Student develops innovative job shadowing program that brings together medical students and nurses
Editor's note: This story was first published in fall 2011. As of June 2012, Doroy is an inaugural master's-degree graduate of the School of Nursing. As of fall 2012, she continues her studies at the Betty Irene Moore School of Nursing within the Nursing Science and Health-Care Leadership Doctor of Philosophy Program.
In her first year as a graduate student at the Betty Irene Moore School of Nursing, Amy Doroy developed a unique job-shadowing program where medical students spend a day with registered nurses in a critical care unit at UC Davis Medical Center, where she is also a nurse manager. The experience was part of a School of Medicine pilot program, the 2011 Race and Health Institute.
“The students had great experiences because they learned so much about nurses’ scope of practice,” Doroy said. “Nurses have broad roles with education and experiences in the sciences.”
She said medical students also provided positive support for the program.
“I want to be a physician that is very involved in my patient’s care,” reported one medical student. “I want to be a physician who knows my patients as well as the nurses do. I want to be a physician that is respectful to the people I work with and remember their value.”
Doroy, a master’s-degree student in the Nursing Science and Health-Care Leadership Graduate Program, said the project was one effort toward her goal to advance health through interprofessional education where health professionals learn multiple perspectives to work and communicate as teams.
Doroy first came to UC Davis Medical Center as a nurse 13 years ago. She remembers UC Davis School of Medicine interns shadowing nurses through a now-discontinued program, and said the medical students responded well to the experience. She said the long-term benefits of such interprofessional opportunities include the development of mutual understanding of roles and trust among health-care professionals, which leads to stronger teamwork and collaboration.
Master's-degree student Amy Doroy
Beyond shadowing experiences, Doroy plans to study other educational opportunities to build and strengthen team work among nurses and physicians. She said the Race and Health Institute is an important component to this because the program addresses hierarchies in health status, as well as hierarchies in the health-care system. Such hierarchy is often related to problematic power dynamics among team members and prevents effective collaboration. She said the growing interprofessional education and research programs at UC Davis Health System are building strong health-care teams.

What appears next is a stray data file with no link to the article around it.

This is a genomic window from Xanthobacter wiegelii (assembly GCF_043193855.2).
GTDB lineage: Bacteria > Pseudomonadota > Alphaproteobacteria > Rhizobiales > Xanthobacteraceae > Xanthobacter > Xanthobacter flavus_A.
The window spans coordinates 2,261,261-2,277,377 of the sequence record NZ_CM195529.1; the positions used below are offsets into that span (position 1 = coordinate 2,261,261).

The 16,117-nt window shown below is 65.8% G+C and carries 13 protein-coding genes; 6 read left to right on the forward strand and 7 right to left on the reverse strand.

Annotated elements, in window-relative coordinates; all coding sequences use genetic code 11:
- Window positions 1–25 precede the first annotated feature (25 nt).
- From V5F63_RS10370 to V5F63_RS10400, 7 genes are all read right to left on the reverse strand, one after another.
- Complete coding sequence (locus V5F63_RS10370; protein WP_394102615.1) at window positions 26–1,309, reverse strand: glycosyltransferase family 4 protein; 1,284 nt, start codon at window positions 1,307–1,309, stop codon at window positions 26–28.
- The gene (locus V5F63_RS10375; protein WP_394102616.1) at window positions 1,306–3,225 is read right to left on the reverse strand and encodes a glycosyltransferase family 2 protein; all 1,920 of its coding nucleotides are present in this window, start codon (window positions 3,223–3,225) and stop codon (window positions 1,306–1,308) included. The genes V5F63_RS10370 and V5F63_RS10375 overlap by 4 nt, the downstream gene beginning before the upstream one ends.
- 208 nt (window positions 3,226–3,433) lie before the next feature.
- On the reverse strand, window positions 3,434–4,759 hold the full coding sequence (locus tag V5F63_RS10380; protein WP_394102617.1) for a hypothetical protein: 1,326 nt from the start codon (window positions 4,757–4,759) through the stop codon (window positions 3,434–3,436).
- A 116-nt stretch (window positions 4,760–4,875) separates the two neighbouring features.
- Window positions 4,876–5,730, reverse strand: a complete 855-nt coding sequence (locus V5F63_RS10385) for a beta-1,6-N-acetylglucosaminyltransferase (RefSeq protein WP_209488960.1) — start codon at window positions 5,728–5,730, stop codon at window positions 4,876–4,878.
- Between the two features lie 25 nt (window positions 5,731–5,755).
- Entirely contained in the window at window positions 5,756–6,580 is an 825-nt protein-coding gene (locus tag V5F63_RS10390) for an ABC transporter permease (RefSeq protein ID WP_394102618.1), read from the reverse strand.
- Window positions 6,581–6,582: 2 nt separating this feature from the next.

“It never made sense why medical and nursing students are educated separately,” Doroy said. “The best solution is to provide meaningful classes together on topics that relate to both professions. I’m excited to see this happening at the UC Davis Schools of Health and to participate in health informatics, public health and cancer care classes with other students.”
After interviews with the 2011 Race and Health Institute students and the nurses they shadowed, Doroy compiled data from the participants for her thesis. Her abstract, “Building Strong Interprofessional Teams: Effects of a Nurse/Medical Student Shadowing Experience,” was selected by the Alliance for Academic Medicine for a poster session this October. Much of this presentation is the basis for her final thesis for her master’s degree in Nursing Science and Health-Care Leadership from the School of Nursing.
Doroy plans to explore more opportunities to expand interprofessional education at UC Davis Health System and provide evidence that it leads toward improvements in health care. Based on the success of the 2011 Race and Health Institute, Doroy plans to repeat the shadowing experience for more medical students in October through another program while she also collaborates with faculty to design the 2012 Race and Health Institute.
The Race and Health Institute is part of the $1.7 million Transforming Education and Community Health for Medical Students grant funded by the federal Health Resources and Services Administration. Tonya Fancher, an associate professor in the School of Medicine’s Division of General Internal Medicine, is the principal investigator of the program. The program is offered to first-year medical students who indicate an interest in pursuing a primary-care career in urban underserved areas, and provides a variety of experiences to encourage their continuance in that career trajectory. School of Nursing Assistant Adjunct Professor Jann Murray-García directs the Race and Health Institute with Fancher and colleagues.